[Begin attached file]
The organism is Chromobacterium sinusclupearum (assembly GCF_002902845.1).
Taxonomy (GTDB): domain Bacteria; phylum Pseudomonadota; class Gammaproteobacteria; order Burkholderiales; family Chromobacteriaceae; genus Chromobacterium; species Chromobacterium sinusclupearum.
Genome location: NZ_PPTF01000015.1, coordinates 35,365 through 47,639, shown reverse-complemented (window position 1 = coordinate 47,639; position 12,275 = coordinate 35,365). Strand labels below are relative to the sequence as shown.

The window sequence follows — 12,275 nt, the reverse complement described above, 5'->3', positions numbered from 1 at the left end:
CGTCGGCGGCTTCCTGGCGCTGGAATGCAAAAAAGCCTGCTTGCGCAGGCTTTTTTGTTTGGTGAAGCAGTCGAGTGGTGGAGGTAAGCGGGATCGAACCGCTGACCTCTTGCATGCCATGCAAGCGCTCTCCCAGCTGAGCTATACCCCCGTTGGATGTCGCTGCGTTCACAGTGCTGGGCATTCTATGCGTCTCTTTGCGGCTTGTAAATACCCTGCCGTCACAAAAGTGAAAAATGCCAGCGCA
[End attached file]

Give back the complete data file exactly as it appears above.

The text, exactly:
The organism is Chromobacterium sinusclupearum (assembly GCF_002902845.1).
Taxonomy (GTDB): domain Bacteria; phylum Pseudomonadota; class Gammaproteobacteria; order Burkholderiales; family Chromobacteriaceae; genus Chromobacterium; species Chromobacterium sinusclupearum.
Genome location: NZ_PPTF01000015.1, coordinates 35,365 through 47,639, shown reverse-complemented (window position 1 = coordinate 47,639; position 12,275 = coordinate 35,365). Strand labels below are relative to the sequence as shown.

The window sequence follows — 12,275 nt, the reverse complement described above, 5'->3', positions numbered from 1 at the left end:
CGTCGGCGGCTTCCTGGCGCTGGAATGCAAAAAAGCCTGCTTGCGCAGGCTTTTTTGTTTGGTGAAGCAGTCGAGTGGTGGAGGTAAGCGGGATCGAACCGCTGACCTCTTGCATGCCATGCAAGCGCTCTCCCAGCTGAGCTATACCCCCGTTGGATGTCGCTGCGTTCACAGTGCTGGGCATTCTATGCGTCTCTTTGCGGCTTGTAAATACCCTGCCGTCACAAAAGTGAAAAATGCCAGCGCA